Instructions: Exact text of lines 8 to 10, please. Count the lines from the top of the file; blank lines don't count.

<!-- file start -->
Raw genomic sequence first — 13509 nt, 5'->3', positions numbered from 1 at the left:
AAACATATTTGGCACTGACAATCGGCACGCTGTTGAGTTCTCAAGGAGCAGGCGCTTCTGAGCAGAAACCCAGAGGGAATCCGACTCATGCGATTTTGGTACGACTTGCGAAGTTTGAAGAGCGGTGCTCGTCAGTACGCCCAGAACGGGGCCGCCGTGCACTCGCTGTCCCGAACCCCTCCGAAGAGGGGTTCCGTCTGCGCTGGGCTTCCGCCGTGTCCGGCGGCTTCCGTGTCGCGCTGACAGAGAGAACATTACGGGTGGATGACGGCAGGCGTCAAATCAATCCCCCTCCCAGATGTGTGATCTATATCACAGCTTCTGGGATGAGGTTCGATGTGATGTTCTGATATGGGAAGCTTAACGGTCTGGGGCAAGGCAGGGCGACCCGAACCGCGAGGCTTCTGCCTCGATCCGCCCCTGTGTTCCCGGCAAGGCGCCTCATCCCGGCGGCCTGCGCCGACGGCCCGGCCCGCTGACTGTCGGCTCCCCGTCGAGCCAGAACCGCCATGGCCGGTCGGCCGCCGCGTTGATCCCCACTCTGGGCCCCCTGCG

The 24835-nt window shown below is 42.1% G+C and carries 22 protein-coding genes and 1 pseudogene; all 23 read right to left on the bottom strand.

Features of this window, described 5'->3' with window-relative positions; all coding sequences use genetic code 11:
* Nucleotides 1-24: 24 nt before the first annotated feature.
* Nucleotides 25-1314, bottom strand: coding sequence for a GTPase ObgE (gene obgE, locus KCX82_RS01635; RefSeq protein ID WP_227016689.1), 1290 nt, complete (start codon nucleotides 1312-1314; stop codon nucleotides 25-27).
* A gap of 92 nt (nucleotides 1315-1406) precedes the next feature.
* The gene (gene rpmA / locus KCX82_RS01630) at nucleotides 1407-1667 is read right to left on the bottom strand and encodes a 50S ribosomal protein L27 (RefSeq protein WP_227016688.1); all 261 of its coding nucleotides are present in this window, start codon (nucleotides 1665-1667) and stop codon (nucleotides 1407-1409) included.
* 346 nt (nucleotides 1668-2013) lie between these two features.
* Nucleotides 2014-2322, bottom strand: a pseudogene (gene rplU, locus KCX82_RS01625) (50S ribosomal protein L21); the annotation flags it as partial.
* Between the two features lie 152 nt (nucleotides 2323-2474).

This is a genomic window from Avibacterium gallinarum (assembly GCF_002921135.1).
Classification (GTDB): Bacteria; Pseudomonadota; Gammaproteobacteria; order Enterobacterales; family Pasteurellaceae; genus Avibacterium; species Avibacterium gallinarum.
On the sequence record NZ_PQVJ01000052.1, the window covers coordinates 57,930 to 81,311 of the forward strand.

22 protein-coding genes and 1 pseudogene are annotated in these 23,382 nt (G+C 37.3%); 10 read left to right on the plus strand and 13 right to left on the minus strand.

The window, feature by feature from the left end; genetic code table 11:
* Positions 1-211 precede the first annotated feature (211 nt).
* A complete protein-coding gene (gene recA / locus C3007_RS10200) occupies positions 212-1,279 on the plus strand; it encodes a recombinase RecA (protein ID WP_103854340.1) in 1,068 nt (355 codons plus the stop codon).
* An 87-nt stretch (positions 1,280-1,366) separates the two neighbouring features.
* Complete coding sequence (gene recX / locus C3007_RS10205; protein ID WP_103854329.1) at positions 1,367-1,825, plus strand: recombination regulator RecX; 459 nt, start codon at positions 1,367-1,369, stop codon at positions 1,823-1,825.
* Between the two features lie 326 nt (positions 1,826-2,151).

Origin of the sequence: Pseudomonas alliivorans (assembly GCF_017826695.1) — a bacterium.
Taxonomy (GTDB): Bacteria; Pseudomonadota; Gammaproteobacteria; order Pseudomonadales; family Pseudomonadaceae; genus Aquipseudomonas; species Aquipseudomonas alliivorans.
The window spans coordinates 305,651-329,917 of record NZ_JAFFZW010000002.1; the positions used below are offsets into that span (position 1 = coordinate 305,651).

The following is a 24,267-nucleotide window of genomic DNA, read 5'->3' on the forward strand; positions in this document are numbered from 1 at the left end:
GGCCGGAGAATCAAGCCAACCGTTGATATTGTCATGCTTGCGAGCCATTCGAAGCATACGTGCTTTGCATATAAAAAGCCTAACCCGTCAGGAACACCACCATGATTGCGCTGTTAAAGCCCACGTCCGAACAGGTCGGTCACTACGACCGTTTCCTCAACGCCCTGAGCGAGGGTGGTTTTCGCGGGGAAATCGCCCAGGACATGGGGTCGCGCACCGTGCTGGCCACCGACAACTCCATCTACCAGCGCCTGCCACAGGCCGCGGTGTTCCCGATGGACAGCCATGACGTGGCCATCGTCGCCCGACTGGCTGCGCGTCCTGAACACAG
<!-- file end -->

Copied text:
* The gene (gene rpmA / locus KCX82_RS01630) at nucleotides 1407-1667 is read right to left on the bottom strand and encodes a 50S ribosomal protein L27 (RefSeq protein WP_227016688.1); all 261 of its coding nucleotides are present in this window, start codon (nucleotides 1665-1667) and stop codon (nucleotides 1407-1409) included.
* 346 nt (nucleotides 1668-2013) lie between these two features.
* Nucleotides 2014-2322, bottom strand: a pseudogene (gene rplU, locus KCX82_RS01625) (50S ribosomal protein L21); the annotation flags it as partial.